Abstract [en]

    The current thesis sought to analyze Africa’s portray in history teaching to assess if, and to what extent, teaching materials and methods could have implications on the development of intercultural sensitivity. According to national regulations, indeed, the Italian school should develop sensitivity towards cultural difference. To reach the objective, I considered implicit messages in history textbooks and in teachers’ perceptions and methods.

    To define the features of Africa’s portray I referred to Said’s Orientalism; the pedagogical impact of the resulting portray was assessed within the frame of Bennett’s model (2004).

    Critical discourse analysis (Fairclough, 2010) allowed revealing implicit messages of textbooks, showing an overall ethnocentric image. A qualitative fieldwork based on interviews showed that teachers’ methods and perceptions were in line with ethnocentric stages of Bennett’s model.

    Because of these features, the study assessed that history teaching has a negative impact on the development of intercultural sensitivity due to implicit messages of materials/methods used.

    The study also highlighted a discrepancy between teachers’ goals and perceptions, aimed at reaching intercultural sensitivity, and an ethnocentric teaching. To explain this difference I assumed teachers might not be aware of hidden curricula. I also proposed a reorganization of Bennett’s model that could highlight better the potential difference between the abstract and concrete level and can thus be used as a blueprint for a critical discussion on the implications current sources and methods have; such a discussion would be a guide to adjust didactic for the promotion of intercultural sensitivity in concrete.

  • 20.
    von Seth, Martina
    Dalarna University, School of Humanities and Media Studies, African studies.
    Democratisation and inequality in South Africa – the paradox: A case study of South Africa’s celebrated democratisation and stagnant inequality2016Independent thesis Advanced level (degree of Master (Two Years)), 10 credits / 15 HE creditsStudent thesis
    Abstract [en]

    The thesis sets out to scrutinise the paradox of South Africa’s successful democratic

    development and its stagnant inequality. Due to the country’s remarkable transition towards

    an inclusive democracy in the 1990s, and moreover with the incoherent human development,

    the country becomes unique in its region and therefore a suitable deviant case to study. The

    analysis will be built upon a theoretical framework focusing on the dominant party-system,

    social- and political trust and support along with the capabilities approach.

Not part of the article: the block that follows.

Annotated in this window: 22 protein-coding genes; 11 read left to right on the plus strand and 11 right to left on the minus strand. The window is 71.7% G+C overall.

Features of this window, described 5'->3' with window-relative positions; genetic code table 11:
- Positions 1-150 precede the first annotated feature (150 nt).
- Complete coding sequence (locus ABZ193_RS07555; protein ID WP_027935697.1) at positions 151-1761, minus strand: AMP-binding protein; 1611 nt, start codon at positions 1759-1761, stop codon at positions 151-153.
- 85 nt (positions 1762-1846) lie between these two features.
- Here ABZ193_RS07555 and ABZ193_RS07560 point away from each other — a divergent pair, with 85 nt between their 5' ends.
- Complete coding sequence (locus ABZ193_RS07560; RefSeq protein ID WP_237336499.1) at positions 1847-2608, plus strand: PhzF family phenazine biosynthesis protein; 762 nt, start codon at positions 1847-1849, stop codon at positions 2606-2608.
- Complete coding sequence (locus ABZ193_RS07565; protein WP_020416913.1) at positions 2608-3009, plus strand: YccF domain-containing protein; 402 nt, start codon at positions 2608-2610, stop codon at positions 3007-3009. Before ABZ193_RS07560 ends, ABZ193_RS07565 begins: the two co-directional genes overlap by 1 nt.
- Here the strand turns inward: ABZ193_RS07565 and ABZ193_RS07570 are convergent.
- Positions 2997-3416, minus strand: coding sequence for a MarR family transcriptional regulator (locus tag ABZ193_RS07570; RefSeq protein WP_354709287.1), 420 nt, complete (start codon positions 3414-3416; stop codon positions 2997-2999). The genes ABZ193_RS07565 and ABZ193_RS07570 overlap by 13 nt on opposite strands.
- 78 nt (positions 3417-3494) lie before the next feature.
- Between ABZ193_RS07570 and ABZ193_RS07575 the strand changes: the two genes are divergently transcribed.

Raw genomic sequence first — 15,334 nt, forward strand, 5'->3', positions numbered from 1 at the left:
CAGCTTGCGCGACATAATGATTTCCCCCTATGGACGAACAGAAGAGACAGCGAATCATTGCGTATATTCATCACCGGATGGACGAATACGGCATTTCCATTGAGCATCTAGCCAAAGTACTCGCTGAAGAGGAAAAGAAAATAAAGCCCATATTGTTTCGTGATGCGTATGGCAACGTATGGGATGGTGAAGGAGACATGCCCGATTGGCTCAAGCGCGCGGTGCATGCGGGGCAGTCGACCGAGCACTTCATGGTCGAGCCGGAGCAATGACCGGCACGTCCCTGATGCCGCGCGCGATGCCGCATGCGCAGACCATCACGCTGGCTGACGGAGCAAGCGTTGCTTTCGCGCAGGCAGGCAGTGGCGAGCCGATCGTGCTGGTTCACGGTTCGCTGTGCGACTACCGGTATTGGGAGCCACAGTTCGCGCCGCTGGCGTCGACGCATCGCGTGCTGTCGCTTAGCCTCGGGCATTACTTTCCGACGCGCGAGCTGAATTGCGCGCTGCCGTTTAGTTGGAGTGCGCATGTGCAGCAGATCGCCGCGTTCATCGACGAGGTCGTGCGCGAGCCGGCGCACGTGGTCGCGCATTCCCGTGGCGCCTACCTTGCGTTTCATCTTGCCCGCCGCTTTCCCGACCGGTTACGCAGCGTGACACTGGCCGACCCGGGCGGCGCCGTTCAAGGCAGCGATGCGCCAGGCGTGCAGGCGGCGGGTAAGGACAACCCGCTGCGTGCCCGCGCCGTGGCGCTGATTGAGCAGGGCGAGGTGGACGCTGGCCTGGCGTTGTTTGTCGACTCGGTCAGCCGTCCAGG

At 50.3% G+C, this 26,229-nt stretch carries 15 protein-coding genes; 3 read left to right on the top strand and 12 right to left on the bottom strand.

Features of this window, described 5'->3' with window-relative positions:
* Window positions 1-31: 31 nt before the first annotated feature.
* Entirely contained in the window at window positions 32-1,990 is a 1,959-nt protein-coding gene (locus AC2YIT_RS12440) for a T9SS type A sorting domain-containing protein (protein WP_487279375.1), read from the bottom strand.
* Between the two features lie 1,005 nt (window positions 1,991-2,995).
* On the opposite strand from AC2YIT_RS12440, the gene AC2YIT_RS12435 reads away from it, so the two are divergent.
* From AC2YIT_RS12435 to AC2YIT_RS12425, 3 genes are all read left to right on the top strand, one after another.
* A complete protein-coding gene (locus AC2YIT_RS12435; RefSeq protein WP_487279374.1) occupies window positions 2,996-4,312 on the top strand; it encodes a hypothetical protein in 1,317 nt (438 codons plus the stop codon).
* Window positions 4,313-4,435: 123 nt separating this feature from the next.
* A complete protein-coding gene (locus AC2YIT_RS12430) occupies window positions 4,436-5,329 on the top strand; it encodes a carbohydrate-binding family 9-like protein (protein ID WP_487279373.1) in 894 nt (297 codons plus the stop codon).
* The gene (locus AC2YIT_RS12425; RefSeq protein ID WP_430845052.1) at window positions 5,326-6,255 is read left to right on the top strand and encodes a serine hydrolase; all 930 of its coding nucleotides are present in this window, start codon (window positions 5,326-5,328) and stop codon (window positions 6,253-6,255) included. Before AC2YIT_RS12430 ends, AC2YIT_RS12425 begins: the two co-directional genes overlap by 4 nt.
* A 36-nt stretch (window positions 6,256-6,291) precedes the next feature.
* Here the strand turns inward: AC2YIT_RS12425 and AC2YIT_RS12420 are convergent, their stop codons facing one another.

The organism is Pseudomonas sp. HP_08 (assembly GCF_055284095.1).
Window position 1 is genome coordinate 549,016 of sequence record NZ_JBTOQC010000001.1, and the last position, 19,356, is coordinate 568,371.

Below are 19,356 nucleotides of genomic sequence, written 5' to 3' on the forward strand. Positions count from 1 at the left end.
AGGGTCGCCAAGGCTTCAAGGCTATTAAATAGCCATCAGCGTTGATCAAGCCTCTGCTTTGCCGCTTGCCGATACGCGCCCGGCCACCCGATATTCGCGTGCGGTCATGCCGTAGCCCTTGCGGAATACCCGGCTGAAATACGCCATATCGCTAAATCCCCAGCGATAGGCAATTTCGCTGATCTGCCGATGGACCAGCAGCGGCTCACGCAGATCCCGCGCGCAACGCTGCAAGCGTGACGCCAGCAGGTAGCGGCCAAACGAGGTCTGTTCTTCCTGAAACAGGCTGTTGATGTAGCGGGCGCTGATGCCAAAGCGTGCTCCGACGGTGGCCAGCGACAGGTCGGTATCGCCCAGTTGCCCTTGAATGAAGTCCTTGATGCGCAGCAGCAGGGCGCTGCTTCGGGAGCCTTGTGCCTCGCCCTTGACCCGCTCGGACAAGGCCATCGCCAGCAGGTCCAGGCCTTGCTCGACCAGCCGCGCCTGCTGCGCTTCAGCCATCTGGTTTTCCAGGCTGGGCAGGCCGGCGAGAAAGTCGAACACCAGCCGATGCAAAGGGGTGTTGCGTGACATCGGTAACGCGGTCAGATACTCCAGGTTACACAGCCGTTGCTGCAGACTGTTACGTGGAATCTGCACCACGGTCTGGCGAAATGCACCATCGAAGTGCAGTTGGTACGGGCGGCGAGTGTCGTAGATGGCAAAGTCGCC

ANC have dominated the political playing field since the first all-race election, however

    without achievements in inequality reduction and mediocre improvements regarding wellbeing.

    The research indicates an erosion in trust and support for the government. If ‘bad

    governance’ persist, accumulated dissatisfaction could lead to disillusion regarding the

    democracy as an ideal, hence undermining the South African democracy.

  • 21.
    Zaffini, Giulia
    Dalarna University, School of Humanities and Media Studies, African studies.
    "Madame" and "Meticci" during Italian colonialism in Eritrea and its aftermath: an historiographical analysis2017Independent thesis Advanced level (degree of Master (Two Years)), 10 credits / 15 HE creditsStudent thesis
  • 22.
    Zanelli, Gianluca
    Dalarna University, School of Humanities and Media Studies, African studies.
    The Rwandan Genocide in Italian Media:the Cases of La Repubblica and La Stampa2017Independent thesis Advanced level (degree of Master (One Year)), 10 credits / 15 HE creditsStudent thesis
    Abstract [en]

    This thesis aims to analyse the representation of Rwandan genocide by the Italian newspapers

    La Repubblica

    and La Stampa, through the examination of the articles covering the event and

    the comparison of the two perspectives. The research is situated in the broader context of the

    process of construction of a collective European imaginary on Africa, that shaped a generally

    negative representation of the African continent in western thought and media. The research

    shows how

    La Repubblica and La Stampa, in line with the western media coverage, shared a

    nearly similar vision of the genocide as an explosion of a presumed long-standing tribal hatred,

    a perspective characterized by stereotypes and biased interpretations that prevented to

    investigate the complex causes behind the event.